Social Security advocates are pressing lawmakers to pass the one-time emergency 3% Social Security cost-of-living adjustment (COLA) bill that was introduced in mid-October by Rep. Peter DeFazio, D-Ore.
Replacing the announced 1.3% COLA with a 3% increase in 2021 “is a way to provide a more fair and adequate inflation adjustment to beneficiaries,” said Mary Johnson, Social Security and Medicare policy analyst for The Senior Citizens League, in a statement on Tuesday.
DeFazio’s bill, H.R. 8598, which has 95 co-sponsors, with 94 Democrats and one Republican, has been referred to the House Ways and Means Committee.
Johnson told ThinkAdvisor in a Tuesday email that it’s unclear if DeFazio will try and attach the measure to the omnibus spending bill, “which appears to be facing some obstacles to passage,” or to a sweeping retirement bill dubbed the Secure Act 2.0.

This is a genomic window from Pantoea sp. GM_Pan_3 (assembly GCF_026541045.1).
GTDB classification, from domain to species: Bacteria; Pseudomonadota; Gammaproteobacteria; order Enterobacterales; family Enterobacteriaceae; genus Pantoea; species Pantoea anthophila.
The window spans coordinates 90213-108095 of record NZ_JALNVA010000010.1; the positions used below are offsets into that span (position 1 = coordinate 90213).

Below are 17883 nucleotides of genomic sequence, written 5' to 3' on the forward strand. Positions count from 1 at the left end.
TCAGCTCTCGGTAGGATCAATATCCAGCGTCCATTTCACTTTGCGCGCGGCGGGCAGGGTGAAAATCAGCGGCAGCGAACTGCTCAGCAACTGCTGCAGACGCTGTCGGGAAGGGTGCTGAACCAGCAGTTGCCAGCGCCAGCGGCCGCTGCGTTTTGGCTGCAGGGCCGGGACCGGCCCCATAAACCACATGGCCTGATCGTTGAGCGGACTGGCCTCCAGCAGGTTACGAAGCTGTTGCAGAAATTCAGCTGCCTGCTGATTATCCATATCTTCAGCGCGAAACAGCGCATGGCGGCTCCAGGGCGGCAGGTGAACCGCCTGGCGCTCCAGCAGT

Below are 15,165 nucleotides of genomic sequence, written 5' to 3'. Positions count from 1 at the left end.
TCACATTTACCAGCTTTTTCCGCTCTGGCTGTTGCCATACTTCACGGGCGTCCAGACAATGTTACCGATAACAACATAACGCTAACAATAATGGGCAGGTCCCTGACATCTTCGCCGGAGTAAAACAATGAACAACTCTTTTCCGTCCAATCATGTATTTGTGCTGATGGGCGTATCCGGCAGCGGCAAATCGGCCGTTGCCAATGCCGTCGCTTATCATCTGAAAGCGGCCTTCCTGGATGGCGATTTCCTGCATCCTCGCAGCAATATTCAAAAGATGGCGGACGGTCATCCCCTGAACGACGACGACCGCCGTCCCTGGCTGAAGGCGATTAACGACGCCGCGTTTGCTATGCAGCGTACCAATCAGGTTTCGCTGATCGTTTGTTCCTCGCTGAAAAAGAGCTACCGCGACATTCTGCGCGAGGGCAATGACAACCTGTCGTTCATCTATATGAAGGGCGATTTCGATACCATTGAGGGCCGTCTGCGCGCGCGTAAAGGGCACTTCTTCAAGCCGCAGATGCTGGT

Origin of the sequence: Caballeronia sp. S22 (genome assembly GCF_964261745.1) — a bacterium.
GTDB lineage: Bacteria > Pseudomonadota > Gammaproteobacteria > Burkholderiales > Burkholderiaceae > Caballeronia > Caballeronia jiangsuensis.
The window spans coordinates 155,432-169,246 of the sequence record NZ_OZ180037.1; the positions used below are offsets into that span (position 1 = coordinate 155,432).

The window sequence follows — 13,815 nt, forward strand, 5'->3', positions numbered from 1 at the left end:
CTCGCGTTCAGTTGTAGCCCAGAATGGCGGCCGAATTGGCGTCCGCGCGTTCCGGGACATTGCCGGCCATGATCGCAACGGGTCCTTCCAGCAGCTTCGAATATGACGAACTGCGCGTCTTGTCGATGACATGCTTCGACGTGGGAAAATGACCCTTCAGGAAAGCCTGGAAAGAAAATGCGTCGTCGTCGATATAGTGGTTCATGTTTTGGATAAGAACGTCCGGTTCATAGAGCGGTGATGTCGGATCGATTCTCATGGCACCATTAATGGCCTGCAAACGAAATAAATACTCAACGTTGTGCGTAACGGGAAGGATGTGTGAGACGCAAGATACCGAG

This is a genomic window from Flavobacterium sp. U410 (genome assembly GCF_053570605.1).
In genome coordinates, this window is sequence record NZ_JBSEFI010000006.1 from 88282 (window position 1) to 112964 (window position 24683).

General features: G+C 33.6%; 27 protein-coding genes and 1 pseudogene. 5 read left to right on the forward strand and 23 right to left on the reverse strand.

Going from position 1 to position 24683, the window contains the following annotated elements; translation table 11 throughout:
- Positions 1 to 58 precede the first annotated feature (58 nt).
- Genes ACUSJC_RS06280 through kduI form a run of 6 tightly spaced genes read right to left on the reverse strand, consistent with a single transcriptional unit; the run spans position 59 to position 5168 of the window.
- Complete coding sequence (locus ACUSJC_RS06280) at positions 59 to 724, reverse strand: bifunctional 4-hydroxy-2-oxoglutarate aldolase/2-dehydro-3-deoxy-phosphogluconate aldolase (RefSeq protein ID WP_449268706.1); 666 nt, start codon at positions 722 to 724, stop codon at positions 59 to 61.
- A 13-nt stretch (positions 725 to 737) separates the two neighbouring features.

The spending bill must be passed in December.
A one-time 3% boost would increase a $1,523 Social Security benefit by about $398 per year on average, over the course of a 25-year retirement period, according to new analysis from The Senior Citizens League.
“Due to the COVID-19 pandemic, seniors are facing additional financial burdens in order to stay safe,” DeFazio said in a statement in mid-October addressing the 1.3% COLA. “This absolutely anemic COLA won’t even come close to helping them afford even their everyday expenses, let alone those exacerbated by COVID-19.”
Greg Valliere, chief U.S. strategist for AGF Investments, said in his Tuesday morning email briefing that Congress “will need at least another week to agree on a massive budget bill and a Covid stimulus package.”